[Advances in Food Research] Advances in Food Research Volume 15 Volume 15 || Ionizing Radiation for Control of Postharvest Diseases of Fruits and Vegetables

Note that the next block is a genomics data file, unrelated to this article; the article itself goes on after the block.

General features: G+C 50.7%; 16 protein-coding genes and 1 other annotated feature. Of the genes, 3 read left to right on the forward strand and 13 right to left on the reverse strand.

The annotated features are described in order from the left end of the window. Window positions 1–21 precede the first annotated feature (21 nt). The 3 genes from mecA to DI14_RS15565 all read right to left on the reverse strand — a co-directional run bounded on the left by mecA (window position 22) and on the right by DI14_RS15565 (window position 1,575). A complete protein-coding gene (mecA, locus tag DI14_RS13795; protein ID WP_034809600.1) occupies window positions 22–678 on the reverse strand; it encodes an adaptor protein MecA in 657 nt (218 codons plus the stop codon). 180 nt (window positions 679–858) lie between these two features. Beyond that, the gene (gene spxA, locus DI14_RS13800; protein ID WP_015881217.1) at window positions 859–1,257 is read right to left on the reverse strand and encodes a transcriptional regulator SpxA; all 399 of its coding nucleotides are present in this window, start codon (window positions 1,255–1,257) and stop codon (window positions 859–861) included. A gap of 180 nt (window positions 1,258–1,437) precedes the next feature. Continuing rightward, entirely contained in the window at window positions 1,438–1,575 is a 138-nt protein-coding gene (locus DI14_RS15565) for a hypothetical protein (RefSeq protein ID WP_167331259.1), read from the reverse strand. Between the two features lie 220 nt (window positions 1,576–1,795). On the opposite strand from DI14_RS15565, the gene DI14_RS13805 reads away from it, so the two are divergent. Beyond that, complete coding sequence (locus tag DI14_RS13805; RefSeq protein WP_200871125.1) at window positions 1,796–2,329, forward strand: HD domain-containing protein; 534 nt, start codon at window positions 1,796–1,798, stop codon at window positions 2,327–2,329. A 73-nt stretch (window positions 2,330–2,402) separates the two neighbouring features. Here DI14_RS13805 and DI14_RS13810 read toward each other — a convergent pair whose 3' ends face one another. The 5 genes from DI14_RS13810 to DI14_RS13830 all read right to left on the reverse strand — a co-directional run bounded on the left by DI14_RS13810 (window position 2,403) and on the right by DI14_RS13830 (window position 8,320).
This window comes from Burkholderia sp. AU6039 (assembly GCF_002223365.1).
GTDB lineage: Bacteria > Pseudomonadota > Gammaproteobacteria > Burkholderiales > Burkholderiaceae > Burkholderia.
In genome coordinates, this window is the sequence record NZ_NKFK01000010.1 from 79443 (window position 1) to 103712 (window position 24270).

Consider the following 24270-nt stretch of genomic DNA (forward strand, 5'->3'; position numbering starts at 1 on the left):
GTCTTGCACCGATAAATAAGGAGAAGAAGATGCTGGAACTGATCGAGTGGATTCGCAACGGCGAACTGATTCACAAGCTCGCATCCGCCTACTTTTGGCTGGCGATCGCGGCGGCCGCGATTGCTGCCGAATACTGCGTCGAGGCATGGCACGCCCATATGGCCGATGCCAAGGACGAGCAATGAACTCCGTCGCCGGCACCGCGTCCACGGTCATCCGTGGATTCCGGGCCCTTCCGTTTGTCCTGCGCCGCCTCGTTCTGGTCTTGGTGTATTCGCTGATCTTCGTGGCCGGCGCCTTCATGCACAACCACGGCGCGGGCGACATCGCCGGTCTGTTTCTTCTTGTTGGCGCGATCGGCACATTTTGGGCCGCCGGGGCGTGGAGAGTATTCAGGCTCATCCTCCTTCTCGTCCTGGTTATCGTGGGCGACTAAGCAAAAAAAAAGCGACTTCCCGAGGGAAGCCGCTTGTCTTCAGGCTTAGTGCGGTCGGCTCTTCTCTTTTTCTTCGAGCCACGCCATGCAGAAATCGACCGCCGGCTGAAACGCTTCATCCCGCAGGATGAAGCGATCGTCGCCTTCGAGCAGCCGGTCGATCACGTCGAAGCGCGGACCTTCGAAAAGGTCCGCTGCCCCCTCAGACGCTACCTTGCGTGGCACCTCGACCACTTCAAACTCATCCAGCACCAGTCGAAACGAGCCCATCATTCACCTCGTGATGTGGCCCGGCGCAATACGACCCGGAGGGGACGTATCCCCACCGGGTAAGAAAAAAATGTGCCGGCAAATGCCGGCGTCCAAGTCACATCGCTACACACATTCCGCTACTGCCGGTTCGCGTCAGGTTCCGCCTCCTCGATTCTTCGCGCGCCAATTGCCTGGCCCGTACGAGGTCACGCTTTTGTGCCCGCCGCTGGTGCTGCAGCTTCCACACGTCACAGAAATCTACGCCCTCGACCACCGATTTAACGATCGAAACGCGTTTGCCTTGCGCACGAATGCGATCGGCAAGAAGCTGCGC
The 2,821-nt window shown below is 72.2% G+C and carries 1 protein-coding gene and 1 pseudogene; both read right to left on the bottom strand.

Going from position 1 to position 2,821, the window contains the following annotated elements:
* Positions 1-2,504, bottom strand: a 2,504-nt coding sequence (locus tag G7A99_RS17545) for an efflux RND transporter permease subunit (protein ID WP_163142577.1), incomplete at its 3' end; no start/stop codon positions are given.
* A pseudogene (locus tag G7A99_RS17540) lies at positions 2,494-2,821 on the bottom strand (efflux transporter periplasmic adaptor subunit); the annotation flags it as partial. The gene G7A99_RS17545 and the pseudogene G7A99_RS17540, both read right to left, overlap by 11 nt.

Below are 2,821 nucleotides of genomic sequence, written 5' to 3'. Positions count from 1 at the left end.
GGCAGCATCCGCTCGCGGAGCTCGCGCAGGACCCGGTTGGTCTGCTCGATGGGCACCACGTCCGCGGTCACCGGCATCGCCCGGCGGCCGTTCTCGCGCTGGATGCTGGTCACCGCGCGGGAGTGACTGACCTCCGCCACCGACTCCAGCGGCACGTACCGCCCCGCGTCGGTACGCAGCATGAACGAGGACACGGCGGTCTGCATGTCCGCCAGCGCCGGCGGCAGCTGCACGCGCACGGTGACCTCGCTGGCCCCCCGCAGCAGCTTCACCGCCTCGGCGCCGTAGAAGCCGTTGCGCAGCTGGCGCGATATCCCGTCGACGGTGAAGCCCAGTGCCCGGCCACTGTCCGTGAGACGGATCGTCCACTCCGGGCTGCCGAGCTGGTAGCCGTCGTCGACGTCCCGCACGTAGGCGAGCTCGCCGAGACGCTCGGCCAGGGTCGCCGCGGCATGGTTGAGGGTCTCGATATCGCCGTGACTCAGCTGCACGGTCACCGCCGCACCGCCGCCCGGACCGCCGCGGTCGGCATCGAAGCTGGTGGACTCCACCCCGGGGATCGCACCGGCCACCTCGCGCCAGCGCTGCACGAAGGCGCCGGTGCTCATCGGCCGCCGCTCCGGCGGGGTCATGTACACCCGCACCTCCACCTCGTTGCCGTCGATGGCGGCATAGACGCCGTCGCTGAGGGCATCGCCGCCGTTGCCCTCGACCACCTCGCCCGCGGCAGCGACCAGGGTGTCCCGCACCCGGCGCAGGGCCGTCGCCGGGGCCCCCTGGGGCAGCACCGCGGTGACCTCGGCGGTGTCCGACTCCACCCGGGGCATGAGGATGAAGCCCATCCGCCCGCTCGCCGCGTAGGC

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<ul><li><p>IONIZING RADIATION FOR CONTROL OF POSTHARVEST DISEASES OF FRUITS AND VEGETABLES </p><p>I. Introduction . . . . . . . . . . . . . . . . . . . . . . . . . . . . . . . . . . . . . . . . . . . . . . . . . . 147 11. Fungicidal and Fungistatic Efiects of Radiation . . . . . . . . . . . . . . 149 </p><p>A. Radiobiology . . . . . . . . . . . . . . . . . . . . . . . . . . . . . . . . . . . . . . . . . . . . . 149 R. Factors Affecting Dose Requirer.ients . . . . . . . . . . . . . . . . . . . . . . . 151 C. Mutations . . . . . . . . . . . . . . . . . . . . . . . . . . . . . . . . . . . . . . . . . . . . . . . . 158 </p><p>159 A. I i i Vztro Studies . . . . . . . . . . . . . . . . . . . . . . . . . . . . . . . . . . . 160 B. 1~ Viwo Studies . . . . . . . . . . . . . . . . . . . . . . . . . . . 166 </p><p>IV. The Nature and Causes of ases . . . . . . . . . . . . . . . . 166 V. Disease-Control Investigations . . . . . . . . . . . . . . . . . . . . . . . . . . . . . . . . 170 </p><p>A. General . . . . . . . . . . . . . . . . . . . . . . . . . . . . . . . . . . . . . . . . . . . . . . . . . . . 170 B. Irradiation-Induced Susceptibility to Infection . . . . . . . . . . . . . . . . 180 </p><p>VI. Protective Packa . . . . . . . . . . . . . . . . . . . . . . . . . 182 VII. Research Needs . . . . . . . . . . . . . . . . . . . . . . . . . . . . . . . . . . . . . . . . . . . 183 </p><p>References . . . . . . . . . . . . . . . . . . . . . . . . . . . . . . . . . . . . . . . . . . . . . . . . . . . . 184 </p><p>111. Techniques for Postharvest Disease Radiation Studies . . . . . . . . . . . . </p><p>I. INTRODUCTION </p><p>The bactericidal and fungicidal properties of ionizing radiation have been studied from a time soon after Roentgens (1898) dis- covery of X-rays, in 1895, and Becquerels (1896) discovery of radioactivity. Notable early reports include those of Errera (1896) on the effects of X-rays on P h y c o m ~ c e s ; Dauphin (1904) on the influence of radium on the growth and development of certain lower fungi; and Minck (1896) and Rieder (1898) on the bactericidal properties of X-rays. Many of the earliest re- searchers reported no damage to the irradiated organism, but Rieder reported decided damage to bacteria. The early investiga- tions on the biological effects of ionizing radiation have been reviewed in detail by Duggar (1936) for bacteria and by Smith (1936) for fungi. </p><p>The possibility of utilizing ionizing radiation for disease con- trol was pointed up by the successful use of X-rays to cure </p><p>147 </p></li><li><p>148 N. F. SOMMER AND R. J. FORTLAGE </p><p>dermatophytoses (Jungling, 1919 ; Levy, 1913 ; Melchoir, 1916 ; Sardemann, 1914). Similarly, Heyderdahl (1926) cured actino- mycosis with gamma rays from radium. These demonstrations that parasites could be selectively treated in host tissue suggested the possible use of ionizing radiation to eliminate certain plant parasites in seed-borne diseases. Pichler and Wober (1922) re- ported that X-rays killed Ustilugo t ~ i t i c i (Pers.) Rostr. in wheat seeds, and C. mtda (Jens.) Rostr. in barley seeds. In addition, those researchers reported elimination of the wart disease fungus, Svnchyt?*ium endobioticum (Schilb.) Percival, from potato tubers. From later studies, however, Tascher (1933) concluded that radi- ation doses sufficient to kill fungi in seeds would injure em- bryos, resulting in abnormal germination and seedling growth. More recently, Lo (1964) reached similar conclusions. </p><p>Studies have been conducted on the effect of X-radiation on the crown gall disease and its causal organism, Ag~obacteiiuni tzime- facieizs (E. F. Sm. and Town.) Conn. (Levin and Levine, 1917; Rivera, 1929 ; Waggoner and Dimond, 1952a). </p><p>The possible application of ionizing radiation to disease control is evidently severely limited by the susceptibility of host plant meristems to damage by relatively low doses. Treatments sufficient to inactivate pathogens would generally be expected to result in abnormal or inhibited growth (Dimond, 1951 ; Hellmers, 1959 ; Schwinghamer, 1957 ; Waggoner, 1956 ; Waggoner and Dimond, 1952b). Thus, deeply penetrating ionizing radiation does not ap- pear promising for therapy of plants or plant parts destined for later growth. Consequently, such treatments are evidently ruled out for seed grains and propagules such its bulbs, tubers, and cuttings. Much more promising subjects for irradiation are har- vested plant parts destined for consumption. Although the com- modities a re alive, cell division has often virtually ceased. In other cases, cell division may occur after harvest but abnormal or reduced growth from irradiation may not be objectionable. Where the effects on growth can be ignored, relatively high doses can frequently be tolerated by the host. </p><p>The present capabilities for source construction and design suggest that radiation could economically be used to treat food if benefits were sufficient. An area of particular interest in this regard is the possible use of ionizing radiation as a fungicidal treatment for the control of postharvest diseases of fruits and vegetables (Droge, 1963). Here, radiation treatments appear to have important potential advantages. Not the least among them </p></li><li><p>RADIATION FOR DISEASE CONTROL I45 </p><p>is the complete absence of chemical residues. Furthermore, radia- tion provides a fungicidal treatment uniquely different from chemical applications. The extreme penetration, particularly of gamma rays, permits the host to be considered essentially trans- parent to the rays. Therefore, organisms deep within the host tissue niay be treated as readily as if they were on the surface. Because of this feature, pathogenic organisms may be treated within host tissue to provide a therapeutic effect in a manner ordinarily not possible with chemical fungicides. </p><p>With radiation as with chemicals, control of postharvest dis- eases requires a thorough understanding of the diseases to be controlled. Particularly important are the time, place, and manner of infection; the influence of temperature and other environmental conditions on disease development ; the propensity for spread by contact ; and the physiological length of the postharvest life of the fruit o r vegetable. Extended storage following radiation may affect host injury responses (Maxie and Abdel-Kader, 1965) as well as change the relative importance of various diseases. The effectiveness of radiation treatments may therefore be determined in large measure by factors relating to disease etiology. Equally important are those facets of radiation biology which affect the fungicidal and fungistatic consequences of radiation. Therefore, these topics are considered at this time to lay a foundation for discussions of recent investigations in the area of irradiation of fresh fruits and vegetables. </p><p>1 1 . FUNGICIDAL AND FUNGISTATIC EFFECTS OF RADIATION </p><p>A. RADIOBIOLOGY Ionizing radiation is a form of energy which, if absorbed, </p><p>acts upon living cells to produce injuries. The absorption of energy ionizes and electronically excites molecules in a way that pro- duces molecular changes. The action is termed direct if the damage occurs in the molecule in which the energy has been absorbed, and is called indirect if it results from highIy reactive free radicals formed in water and reacting with cell constituents. The injury may directly damage genetic material, producing mu- tations which may or may not prove lethal. Molecular change may cause so-called biochemical lesions which are developed or in- tensified by metabolic processes of the cell. Biochemical lesions may affect vital genetic syntheses to result in a mutation which, if sufficiently severe, may result in cell death. On the other hand, </p></li><li><p>150 N. F. SOMMER AND R. J. FORTLAGE </p><p>biochemical lesions may affect nongenetic processes and result in an altered physiology which may also prove lethal to the cell. The fundamentals of radiation biology are treated adequately in a number of excellent reports. Particular attention is called to those of Bacq and Alexander (1961a), Errera and Forssberg (19611, Harris (1961), Jenkinson (1963), Kimball (1957), Lea (1955), Romani (1965), Platzman (1952), Setlow e t al. (1961), and Spear (1953). Fungi were given special attention in the reports of Beck and Roschenthaler (1960), Pomper and Atwood (1955), and Tatum (1950). Certain aspects of radiation effects are of particular, and sometimes unique, importance to studies of the use of ionizing radiation in the pathology of harvested fruits and vegetables. These are the considerations which receive primary attention here. </p><p>Ionizing radiation may, in pathogens, cause morphological ab- normalities as well as genetic mutations and altered physiology (Atwood and Pittenger, 1955a ; Brace, 1950 ; Burns, 1955 ; John- son, 1932). The morphological effects on fungi are especially striking immediately after germination. When irradiated spores are plated on a medium conducive to prompt and rapid germina- tion, the germ tubes produced often have diameters much larger than normal (Berk, 1952a, 1953; Brace, 1950; Dimond and Dugger, 1940 ; Luyet, 1932). Frequently grotesque swellings occur at various places in the mycelium. Commonly, the germ tube may grow only a short distance and then round up at the end t o produce a monster germinant resembling a dumbbell. Occurring just as commonly, however, is extensive germ tube development, including branching. The amount of germ tube development is evidently inversely related to dose. Characteristically, cross walls are almost totally lacking in species that normally form regular and prominent walls in the germ tubes. Extensive growth may occur, but a point invariably seems to be reached at which all further development stops and death follows. The absorption of energy to cause lethal damage may be separated from death by many hours. If irradiated spores are stored in a n environment not conducive to germination, the time between energy absorption and death may be extended to a number of days. During that time respiration, the production of certain enzymes, and other metabolic functions are known to proceed at a normal or acceler- ated rate (Sommer e t aZ., 1963b, 1965a). The stimulation of me- tabolism or germination and growth (Buchwald and Wheldon, 1939 ; Vasudeva e t aZ., 1959) following lethal or sublethal irradia- </p></li><li><p>RADIATION FOR DISEASE CONTROL 151 </p><p>tion must presumably require an explanation based upon cell injury . </p><p>In considering control, the relation of radiation dose to the ability of fungus spores to germinate is of little importance (Uber and Goddard, 1934). Much greater significance must be attached t o loss of the ability t o form a colony capable of indeterminate growth. In fungi the capacity for indefinite growth is lost a t a much lower dose than the ability to germinate (Beraha et al., 1959a,b). In experiments with Rhixopzts stolonifer, a dose of 500 Krad reduced the surviving fraction (i.e., ability t o form a colony) to less than 1% but hardly affected the ability to germinate (though many germ tubes produced were abnormal). Reducing germination to nea.r 1% required a dose of 1500 Krad. An even more resistant process than germination is the ability of the spore to swell prior to emergence of the germ tube (Sommer ef al., 1963a). </p><p>When colonies are irradiated at a dose insufficient to inactivate permanently, growth is halted temporarily (Beraha et al., 1959a,b; Nelson et al., 1959), to be resumed after a delay which can amount to several days. The basis for the delay is not well understood. It is likely, however, that most of the mycelium has been irreversibly injured. Only certain portions of hypha may, with time, recover. Essentially normal growth then occurs from localized areas. </p><p>B. FACTORS AFFECTING DOSE REQUIREMENTS </p><p>1. Genetic </p><p>The use of radiation in postharvest pathology obviously de- pends on the radiation sensitivity of the fungus compared with the ability of the host t o withstand the treatment with little or no obvious injury or deleterious side effects. The apparent sen- sitivity of the fungus is determined by a number of factors. One factor is the inherent resistance of a fungus to inactivation by ionizing radiation. The resistance varies widely between species, is evidently of a complex nature, and is genetically controlled. The genetics of fungi are reviewed by Fincham and Day (1963), while radiation genetics have been discussed by Wolff (1961). </p><p>In fungi it has been demonstrated, particularly with yeast, that diploid cells are more radiation-resistant than haploid cells of the same species (Fig. 1 ) (Beam, 1955; Latarjet and Ephrussi, 1949 ; Mortimer, 1954 ; Mortimer, 1961 ; Zirkle and Tobias, 1953). </p></li><li><p>152 N. F. SOMMER A N D R. J. FORTLAGE </p><p>It appears tha t the greater radiation resistance of the diploid condition is a direct result of the presence of a second set of chromosomes. The nuclear redundancy of the diploid condition presumably provides protection against recessive lethal mutations. Data f rom higher plants suggest tha t the fur ther chromosome duplication of polyploids does not impart added radiation resist- ance (Sparrow and Miksche, 1961). Similarly, in fungi, Morti- mer (1961) found tha t hexaploid yeast cells were less resistant than triploids. </p><p>I 1 </p><p>\ </p><p>IC- L --L -1- 4 S 12 16 2 0 24%,000r </p><p>FIG. 1. Survival of haploid and diploid yeast cells a f t e r X-radiation. I . IIaploid. 11. Diploid. Redrawn from La ta r j e t and Ephrussi (1949). </p><p>The nuclei of fungus spores a re usually haploid, but, commonly, two or more nuclei may be present within a single-celled spore. Here, multinuclearity imparts a resistance analogous to the efiect of ploidy. In experiments with hrewospo?.a spores, Norman (1951 ) found uninucleate microconidia to be less radioresistant than conidia containing from one to several nuclei but averaging about two (Fig. 2 ) . Similarly, Atwood and Pittenger (195513) found multinucleate Sezwospo?*n ascopores more resistant than micro- conidia. The results suggest tha t the spore can survive if one ilucleus escapes inactivation. In the case of multicellular spores the presence of the several cells in a spore would presumably impart resistance: as long as lethal injury was escaped by any one constituent cell, the spore would retain the ability to form a colony. </p></li><li><p>RADIATION FOR DISEASE CONTROL 153 </p><p>Although the relation between nuclear conditions and radiation resistance is unmistakably important, damage to the cytoplasm is also important (Kimball, 1957). Furthermore, nuclear damage may not be all genetic damage. </p><p>I./ 0 10 2 0 3 0 40 </p><p>DOSE IN QUANTA CM* x FIG. 2 . Survival of uninucleate microconidia and multinucleate (av. 2.27) </p><p>conidia of .Vcztrospoi.a oassa. Redrawn from Norman, (1951). </p><p>2. Popu la t ion S i z e </p><p>The size or amount of fungus tissue present affects the ap- parent sensitivity of a species. With filamentous fungi, direct determination of population size of...</p></li></ul>